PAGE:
Letter from Shuyak Island, Alaska
by Helena Minton
To my grandmother
I liked to sit at your dressing table.
Whiskey-colored perfumes smelled of dust.
The photograph beside the mirror showed
a serious face, a man in pince-nez
who died the year I was born.
Nights, lying on the fold-out couch,
I was surrounded: mahogany, Chinese lamps,
and paintings of forests
boxed in by big gold frames.
Nature felt confining,
closing in as you grew old.
This summer I sleep on a barge,
stare at spruce and sky
as I walk on this island which hasn’t changed
since our Celtic ancestors invaded Ireland.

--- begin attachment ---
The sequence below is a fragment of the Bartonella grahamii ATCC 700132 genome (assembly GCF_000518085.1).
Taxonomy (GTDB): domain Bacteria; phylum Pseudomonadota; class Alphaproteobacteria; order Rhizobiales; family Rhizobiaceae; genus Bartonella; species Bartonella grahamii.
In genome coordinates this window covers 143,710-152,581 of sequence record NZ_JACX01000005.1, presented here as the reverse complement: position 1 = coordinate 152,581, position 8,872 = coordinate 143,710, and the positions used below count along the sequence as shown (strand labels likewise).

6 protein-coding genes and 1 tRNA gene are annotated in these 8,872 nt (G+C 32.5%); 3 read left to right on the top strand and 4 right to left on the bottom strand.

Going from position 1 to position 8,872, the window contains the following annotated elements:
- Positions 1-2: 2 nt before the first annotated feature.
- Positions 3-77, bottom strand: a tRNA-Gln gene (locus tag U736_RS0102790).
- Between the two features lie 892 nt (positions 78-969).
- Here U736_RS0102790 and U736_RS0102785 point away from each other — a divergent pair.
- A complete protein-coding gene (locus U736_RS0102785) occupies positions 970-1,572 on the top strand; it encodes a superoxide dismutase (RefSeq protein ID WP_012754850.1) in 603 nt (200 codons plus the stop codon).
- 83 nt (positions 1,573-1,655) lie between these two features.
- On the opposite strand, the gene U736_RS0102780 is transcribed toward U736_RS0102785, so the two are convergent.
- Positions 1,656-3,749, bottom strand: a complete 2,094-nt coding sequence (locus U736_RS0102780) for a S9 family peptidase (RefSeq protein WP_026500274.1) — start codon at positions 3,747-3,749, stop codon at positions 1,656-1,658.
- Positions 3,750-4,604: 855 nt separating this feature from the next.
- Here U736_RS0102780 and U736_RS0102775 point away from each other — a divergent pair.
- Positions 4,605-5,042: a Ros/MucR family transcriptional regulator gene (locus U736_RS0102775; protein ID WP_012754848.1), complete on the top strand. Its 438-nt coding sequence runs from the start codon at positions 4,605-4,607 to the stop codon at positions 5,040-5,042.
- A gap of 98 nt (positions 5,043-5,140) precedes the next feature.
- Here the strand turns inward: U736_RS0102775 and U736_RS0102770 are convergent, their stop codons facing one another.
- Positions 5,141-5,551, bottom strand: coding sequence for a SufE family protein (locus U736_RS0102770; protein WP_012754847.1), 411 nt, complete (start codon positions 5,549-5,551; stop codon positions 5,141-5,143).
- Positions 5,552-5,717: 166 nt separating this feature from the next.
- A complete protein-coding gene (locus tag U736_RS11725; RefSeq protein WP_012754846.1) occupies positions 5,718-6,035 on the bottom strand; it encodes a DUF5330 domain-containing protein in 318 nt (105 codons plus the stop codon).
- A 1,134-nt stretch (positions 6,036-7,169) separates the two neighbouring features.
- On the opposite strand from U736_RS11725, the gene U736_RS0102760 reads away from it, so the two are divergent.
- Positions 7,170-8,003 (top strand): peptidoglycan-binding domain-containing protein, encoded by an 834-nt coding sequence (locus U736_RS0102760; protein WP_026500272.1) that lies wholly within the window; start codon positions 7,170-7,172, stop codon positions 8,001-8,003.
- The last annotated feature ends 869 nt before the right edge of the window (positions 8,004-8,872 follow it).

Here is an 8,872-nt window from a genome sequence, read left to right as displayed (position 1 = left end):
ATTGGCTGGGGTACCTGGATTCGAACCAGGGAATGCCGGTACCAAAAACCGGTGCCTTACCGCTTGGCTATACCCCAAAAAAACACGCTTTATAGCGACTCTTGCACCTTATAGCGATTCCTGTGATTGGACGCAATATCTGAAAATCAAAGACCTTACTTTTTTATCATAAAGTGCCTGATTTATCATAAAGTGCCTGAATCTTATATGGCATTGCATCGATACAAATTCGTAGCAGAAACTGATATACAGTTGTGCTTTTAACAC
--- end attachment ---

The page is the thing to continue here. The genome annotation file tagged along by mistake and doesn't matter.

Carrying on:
1909 you were twenty-two
I picture you in Boston
practicing piano scales
the day Mount Augustine—the volcano
I see from the beach—spilled lava into the sea.
Perhaps you saw it in the paper, perhaps
not, concerned with music or men or money,
gold-rimmed plates and goblets of your future.
If you thought of any other world
it was Europe, Strauss waltzes,
a honeymoon tour before the war.
PHOTO: The 2006 eruption of Augustine Volcano, which forms Augustine Island in south central coastal Alaska, 174 miles southwest of Anchorage. Photo by Cyrus Read Geophysicist USGS, Alaska Volcano Observatory.